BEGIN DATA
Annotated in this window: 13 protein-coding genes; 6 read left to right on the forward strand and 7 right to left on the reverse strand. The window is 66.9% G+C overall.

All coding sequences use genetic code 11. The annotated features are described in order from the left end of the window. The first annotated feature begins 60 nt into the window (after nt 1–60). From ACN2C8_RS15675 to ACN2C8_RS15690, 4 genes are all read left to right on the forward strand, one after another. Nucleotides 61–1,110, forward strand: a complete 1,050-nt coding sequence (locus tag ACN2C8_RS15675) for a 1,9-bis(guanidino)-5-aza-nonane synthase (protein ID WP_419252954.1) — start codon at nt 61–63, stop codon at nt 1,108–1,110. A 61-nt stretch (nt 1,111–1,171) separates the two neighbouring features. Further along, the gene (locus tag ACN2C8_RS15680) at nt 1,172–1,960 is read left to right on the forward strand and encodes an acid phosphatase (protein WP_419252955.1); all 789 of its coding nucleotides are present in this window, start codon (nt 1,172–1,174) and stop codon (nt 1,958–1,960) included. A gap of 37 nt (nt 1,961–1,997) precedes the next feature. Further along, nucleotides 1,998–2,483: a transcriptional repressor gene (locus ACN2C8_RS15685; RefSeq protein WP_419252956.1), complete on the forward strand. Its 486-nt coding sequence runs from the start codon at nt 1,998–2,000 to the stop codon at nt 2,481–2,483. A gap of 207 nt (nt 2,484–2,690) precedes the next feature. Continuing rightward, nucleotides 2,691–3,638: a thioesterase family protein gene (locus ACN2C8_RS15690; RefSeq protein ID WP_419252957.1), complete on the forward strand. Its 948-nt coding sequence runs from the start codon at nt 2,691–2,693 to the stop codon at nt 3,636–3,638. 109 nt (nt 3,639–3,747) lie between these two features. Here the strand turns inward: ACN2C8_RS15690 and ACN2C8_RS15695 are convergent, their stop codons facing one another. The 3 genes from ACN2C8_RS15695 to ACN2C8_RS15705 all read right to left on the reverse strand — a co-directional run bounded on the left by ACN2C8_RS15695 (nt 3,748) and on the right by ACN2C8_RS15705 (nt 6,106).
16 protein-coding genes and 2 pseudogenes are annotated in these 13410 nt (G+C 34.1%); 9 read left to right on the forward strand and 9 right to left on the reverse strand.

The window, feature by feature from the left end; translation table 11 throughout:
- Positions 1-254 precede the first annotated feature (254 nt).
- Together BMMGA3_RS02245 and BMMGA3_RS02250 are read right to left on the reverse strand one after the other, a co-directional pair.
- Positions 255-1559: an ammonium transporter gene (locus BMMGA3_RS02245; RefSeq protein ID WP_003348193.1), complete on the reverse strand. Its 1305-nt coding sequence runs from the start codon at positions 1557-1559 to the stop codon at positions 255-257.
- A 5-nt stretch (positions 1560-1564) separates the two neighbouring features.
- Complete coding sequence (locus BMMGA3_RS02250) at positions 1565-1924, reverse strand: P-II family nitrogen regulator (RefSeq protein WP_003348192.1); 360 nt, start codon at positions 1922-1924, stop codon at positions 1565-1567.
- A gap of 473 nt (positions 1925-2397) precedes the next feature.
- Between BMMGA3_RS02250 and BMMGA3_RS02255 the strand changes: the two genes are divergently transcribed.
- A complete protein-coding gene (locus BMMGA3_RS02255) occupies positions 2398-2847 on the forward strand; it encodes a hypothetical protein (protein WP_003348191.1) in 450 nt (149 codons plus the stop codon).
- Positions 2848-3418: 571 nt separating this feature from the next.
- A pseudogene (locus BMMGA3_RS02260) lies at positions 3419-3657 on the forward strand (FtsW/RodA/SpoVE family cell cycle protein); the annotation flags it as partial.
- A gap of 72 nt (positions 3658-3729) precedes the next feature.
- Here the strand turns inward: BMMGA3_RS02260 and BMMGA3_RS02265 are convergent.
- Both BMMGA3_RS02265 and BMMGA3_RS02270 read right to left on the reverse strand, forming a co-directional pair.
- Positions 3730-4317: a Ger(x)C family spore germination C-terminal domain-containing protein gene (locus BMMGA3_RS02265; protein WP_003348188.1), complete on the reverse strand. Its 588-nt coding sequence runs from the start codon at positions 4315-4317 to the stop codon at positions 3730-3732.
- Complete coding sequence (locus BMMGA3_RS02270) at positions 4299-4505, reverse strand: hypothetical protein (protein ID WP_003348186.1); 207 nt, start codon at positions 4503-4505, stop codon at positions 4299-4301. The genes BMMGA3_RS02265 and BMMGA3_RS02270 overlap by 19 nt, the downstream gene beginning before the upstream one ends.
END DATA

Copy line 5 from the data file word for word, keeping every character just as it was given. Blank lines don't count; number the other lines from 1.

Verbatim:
- Positions 1-254 precede the first annotated feature (254 nt).